nep-pub New Economics Papers
on Public Finance
Issue of 2020‒04‒27
nine papers chosen by
Kwang Soo Cheong
Johns Hopkins University

  1. Optimal Second-Best Taxation When Individuals Have Social Preferences By Aronsson, Thomas; Johansson-Stenman, Olof
  2. Income Taxation and Dual Job Labour Supply By Choe, Chung; Oaxaca, Ronald L.; Renna, Francesco
  3. Are Government Bonds Net Wealth or a Liability? ---Optimal Debt and Taxes in an OLG Model with Uninsurable Income Risk By YiLi Chien; Yi Wen; HsinJung Wu
  4. Decomposing the Fiscal Multiplier By James Cloyne; Òscar Jordà; Alan M. Taylor
  5. Unemployment-Insurance Taxes and Labor Demand: Quasi-Experimental Evidence from Administrative Data By Johnston, Andrew C.
  6. Presence and Persistence of Poverty in U.S. Tax Data By Jeff Larrimore; Jacob Mortenson; David Splinter
  7. Taxing Earnings from the Platform Economy: An EU Digital Single Window for Income Data? By Lehdonvirta, Vili; Ogembo, Daisy
  8. Tax effort in Sub-Saharan African countries : evidence from a new dataset By Emilie Caldeira; Ali Compaoré; Alou Dama; Mario Mansour; Grégoire Rota-Graziosi
  9. Can Tax Buoyancy in Sub-Saharan Africa Help Finance the Sustainable Development Goals? By Sanjeev Gupta; Jianhong Liu

  1. By: Aronsson, Thomas (Department of Economics, Umeå University); Johansson-Stenman, Olof (Department of Economics, School of Business, Economics and Law, University of Gothenburg)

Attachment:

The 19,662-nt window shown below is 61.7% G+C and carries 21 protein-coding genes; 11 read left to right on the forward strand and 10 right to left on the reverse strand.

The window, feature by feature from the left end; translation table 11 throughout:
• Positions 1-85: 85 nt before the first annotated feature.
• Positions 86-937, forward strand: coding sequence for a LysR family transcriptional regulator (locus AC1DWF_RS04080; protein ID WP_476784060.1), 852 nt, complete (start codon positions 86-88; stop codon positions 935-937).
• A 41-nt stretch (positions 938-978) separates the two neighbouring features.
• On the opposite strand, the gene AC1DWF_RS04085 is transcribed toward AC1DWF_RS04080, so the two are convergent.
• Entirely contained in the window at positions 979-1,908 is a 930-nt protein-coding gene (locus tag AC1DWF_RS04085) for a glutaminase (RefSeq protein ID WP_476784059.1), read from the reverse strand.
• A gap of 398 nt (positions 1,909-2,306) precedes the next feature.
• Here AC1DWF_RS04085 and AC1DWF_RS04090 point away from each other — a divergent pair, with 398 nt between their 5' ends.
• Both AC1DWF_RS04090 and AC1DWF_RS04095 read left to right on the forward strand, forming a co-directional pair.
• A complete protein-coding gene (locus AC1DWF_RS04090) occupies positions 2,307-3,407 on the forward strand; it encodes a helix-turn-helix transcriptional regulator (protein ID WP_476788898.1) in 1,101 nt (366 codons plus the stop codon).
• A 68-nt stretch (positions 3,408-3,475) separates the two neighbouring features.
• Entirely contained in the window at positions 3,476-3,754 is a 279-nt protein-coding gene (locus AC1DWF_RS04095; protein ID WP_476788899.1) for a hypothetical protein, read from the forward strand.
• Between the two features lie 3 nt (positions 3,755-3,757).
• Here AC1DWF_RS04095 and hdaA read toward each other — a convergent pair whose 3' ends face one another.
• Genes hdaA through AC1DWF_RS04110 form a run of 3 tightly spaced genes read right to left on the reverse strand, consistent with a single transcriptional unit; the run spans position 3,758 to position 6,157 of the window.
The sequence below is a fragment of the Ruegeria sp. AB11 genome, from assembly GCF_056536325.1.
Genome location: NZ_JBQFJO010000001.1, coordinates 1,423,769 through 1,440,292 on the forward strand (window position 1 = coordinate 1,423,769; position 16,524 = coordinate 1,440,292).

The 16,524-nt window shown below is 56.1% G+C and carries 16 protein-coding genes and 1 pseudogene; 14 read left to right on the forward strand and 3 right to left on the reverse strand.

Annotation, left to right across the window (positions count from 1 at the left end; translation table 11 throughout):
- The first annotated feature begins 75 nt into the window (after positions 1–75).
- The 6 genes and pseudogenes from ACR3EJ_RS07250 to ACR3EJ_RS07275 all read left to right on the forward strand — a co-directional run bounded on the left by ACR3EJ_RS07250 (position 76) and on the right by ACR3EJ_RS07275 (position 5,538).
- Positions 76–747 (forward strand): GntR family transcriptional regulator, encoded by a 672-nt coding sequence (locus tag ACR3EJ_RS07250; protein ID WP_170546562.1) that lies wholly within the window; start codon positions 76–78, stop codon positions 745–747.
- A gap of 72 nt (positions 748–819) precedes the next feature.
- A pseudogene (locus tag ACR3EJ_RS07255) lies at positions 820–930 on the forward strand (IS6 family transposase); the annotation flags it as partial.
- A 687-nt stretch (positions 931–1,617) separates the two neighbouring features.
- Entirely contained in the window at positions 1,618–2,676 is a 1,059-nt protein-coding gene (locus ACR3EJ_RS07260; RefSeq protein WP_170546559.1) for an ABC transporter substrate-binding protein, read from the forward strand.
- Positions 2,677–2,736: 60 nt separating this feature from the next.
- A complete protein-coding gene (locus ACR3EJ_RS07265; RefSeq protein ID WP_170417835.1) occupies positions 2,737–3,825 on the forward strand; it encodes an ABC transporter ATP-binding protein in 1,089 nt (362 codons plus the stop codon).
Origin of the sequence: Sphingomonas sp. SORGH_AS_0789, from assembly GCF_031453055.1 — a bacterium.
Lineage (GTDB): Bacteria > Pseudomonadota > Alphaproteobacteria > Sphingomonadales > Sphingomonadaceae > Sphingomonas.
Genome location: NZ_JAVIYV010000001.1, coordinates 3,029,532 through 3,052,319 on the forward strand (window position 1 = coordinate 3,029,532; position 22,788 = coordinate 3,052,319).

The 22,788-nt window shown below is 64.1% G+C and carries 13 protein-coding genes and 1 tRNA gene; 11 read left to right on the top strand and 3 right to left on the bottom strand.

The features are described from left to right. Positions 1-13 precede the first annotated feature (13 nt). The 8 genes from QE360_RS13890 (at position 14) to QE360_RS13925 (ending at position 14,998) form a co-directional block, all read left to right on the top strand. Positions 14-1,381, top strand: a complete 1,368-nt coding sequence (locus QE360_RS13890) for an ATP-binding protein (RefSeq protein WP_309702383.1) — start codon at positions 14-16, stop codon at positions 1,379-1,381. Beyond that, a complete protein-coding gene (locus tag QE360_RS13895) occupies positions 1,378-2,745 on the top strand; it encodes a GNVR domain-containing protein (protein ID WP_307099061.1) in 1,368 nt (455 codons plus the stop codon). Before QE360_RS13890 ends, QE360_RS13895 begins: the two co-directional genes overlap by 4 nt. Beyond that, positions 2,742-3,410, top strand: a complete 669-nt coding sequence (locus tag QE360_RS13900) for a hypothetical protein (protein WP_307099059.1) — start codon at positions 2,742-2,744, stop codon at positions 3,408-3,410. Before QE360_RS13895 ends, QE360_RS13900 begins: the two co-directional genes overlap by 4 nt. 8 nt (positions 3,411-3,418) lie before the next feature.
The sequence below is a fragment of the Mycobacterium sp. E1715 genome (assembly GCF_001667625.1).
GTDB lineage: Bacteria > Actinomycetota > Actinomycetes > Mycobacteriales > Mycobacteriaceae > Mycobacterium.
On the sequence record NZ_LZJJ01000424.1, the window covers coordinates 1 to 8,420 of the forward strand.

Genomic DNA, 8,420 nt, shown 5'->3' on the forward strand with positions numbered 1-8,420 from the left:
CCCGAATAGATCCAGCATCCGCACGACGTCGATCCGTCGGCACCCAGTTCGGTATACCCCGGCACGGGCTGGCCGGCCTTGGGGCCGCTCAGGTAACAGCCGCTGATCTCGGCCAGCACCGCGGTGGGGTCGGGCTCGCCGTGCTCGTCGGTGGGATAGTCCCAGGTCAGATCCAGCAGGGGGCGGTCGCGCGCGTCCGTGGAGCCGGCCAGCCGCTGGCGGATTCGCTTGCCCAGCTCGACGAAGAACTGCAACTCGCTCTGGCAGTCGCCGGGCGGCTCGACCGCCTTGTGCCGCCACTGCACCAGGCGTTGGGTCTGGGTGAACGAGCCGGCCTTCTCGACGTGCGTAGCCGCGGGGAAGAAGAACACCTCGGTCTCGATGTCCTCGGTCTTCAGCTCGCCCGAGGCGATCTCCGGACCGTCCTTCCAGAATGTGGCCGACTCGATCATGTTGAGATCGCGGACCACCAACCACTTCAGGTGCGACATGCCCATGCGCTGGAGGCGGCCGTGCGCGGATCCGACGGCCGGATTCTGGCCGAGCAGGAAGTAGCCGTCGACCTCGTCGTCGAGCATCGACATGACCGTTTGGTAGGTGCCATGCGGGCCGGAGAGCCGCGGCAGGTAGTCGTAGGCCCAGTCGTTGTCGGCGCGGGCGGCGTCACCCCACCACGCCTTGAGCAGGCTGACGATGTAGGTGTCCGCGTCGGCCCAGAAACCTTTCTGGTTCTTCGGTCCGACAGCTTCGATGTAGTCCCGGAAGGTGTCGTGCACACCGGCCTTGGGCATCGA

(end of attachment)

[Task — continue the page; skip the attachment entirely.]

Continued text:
Abstract: Models where people derive well-being from motives other than material self-interest – including those rooted in status concerns – are surprisingly scarce in the study of optimal redistributive taxation. In fact, despite extensive evidence from experimental research, other-regarding behavior driven by prosocial preferences is more or less absent in this literature. The purpose of the present paper is to start filling this gap by analyzing the implications of prosocial preferences related to equality and efficiency for optimal income taxation. In doing so, we take a broad perspective by examining three well-known models of social preferences developed by Fehr and Schmidt (1999), Bolton and Ockenfels (2000), and Charness and Rabin (2002), respectively. Our contribution is to analyze the implications of these three social preference models for optimal redistributive income taxation based on a discrete version of the Mirrleesian (1971) framework of optimal nonlinear income taxation. We find that social preferences may have a considerable impact on the structure of marginal income taxation, and that interactions between externality correction and redistributive aspects of taxation are likely to play an important role for the optimal tax structure.